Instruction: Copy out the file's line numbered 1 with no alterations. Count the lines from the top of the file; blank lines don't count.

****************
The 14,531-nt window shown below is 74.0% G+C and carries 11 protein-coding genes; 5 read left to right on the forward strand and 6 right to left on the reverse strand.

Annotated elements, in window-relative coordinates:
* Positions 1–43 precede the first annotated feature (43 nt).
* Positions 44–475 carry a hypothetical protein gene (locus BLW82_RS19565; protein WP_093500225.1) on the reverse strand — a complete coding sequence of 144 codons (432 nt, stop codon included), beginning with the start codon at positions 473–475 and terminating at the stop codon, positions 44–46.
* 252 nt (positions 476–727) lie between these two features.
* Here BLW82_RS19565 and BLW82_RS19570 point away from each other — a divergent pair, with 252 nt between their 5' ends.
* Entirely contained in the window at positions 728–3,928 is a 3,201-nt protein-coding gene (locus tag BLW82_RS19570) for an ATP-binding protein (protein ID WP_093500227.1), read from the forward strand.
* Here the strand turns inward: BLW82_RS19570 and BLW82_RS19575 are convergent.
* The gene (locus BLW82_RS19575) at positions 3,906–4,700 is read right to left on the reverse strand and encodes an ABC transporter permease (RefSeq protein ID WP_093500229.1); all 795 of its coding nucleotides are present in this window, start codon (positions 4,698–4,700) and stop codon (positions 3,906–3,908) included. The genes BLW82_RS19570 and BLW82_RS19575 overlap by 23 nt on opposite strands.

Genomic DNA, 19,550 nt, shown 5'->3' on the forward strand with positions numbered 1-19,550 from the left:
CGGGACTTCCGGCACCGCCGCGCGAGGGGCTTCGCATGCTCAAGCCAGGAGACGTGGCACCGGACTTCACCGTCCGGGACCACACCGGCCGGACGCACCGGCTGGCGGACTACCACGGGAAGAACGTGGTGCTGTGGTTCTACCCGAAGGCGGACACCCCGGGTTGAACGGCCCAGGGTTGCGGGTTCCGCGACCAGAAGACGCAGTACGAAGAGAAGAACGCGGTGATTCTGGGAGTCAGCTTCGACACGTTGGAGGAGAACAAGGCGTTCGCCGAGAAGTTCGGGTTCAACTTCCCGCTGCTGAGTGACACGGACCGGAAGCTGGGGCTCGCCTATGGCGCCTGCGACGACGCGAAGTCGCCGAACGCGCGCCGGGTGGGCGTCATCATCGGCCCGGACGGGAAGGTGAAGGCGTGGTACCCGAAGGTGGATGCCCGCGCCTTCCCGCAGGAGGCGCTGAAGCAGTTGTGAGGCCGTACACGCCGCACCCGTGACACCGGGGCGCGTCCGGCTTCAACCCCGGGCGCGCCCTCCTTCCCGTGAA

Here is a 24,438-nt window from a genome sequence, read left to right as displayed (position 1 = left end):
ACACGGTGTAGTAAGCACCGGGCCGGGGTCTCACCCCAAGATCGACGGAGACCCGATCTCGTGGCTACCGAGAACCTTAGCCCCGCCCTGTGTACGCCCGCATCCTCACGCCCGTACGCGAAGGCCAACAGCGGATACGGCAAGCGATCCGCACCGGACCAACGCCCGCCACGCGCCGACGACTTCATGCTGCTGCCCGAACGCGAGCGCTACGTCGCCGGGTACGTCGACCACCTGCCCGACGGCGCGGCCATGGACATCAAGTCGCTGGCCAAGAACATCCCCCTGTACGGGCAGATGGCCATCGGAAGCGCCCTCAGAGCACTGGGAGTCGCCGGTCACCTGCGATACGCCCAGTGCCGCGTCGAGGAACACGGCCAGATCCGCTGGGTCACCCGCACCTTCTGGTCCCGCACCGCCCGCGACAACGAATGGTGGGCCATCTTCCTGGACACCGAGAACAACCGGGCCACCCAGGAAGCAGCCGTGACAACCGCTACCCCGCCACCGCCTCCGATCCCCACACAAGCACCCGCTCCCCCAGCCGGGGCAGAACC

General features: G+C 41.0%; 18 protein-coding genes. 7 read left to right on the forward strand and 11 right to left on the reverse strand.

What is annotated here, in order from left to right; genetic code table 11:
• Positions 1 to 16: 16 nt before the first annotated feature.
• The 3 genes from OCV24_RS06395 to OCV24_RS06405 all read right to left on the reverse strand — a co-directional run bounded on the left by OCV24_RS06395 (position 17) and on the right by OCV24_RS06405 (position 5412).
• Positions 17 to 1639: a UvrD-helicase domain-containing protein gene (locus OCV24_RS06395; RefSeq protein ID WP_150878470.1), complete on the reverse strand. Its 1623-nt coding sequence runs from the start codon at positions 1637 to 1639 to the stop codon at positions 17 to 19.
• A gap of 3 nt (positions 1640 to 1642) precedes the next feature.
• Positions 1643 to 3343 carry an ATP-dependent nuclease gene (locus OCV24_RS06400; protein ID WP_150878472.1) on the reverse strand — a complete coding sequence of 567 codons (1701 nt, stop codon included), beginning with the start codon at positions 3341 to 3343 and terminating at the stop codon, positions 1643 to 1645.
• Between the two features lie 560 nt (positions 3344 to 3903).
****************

The 14,531-nt window shown below is 74.0% G+C and carries 11 protein-coding genes; 5 read left to right on the forward strand and 6 right to left on the reverse strand.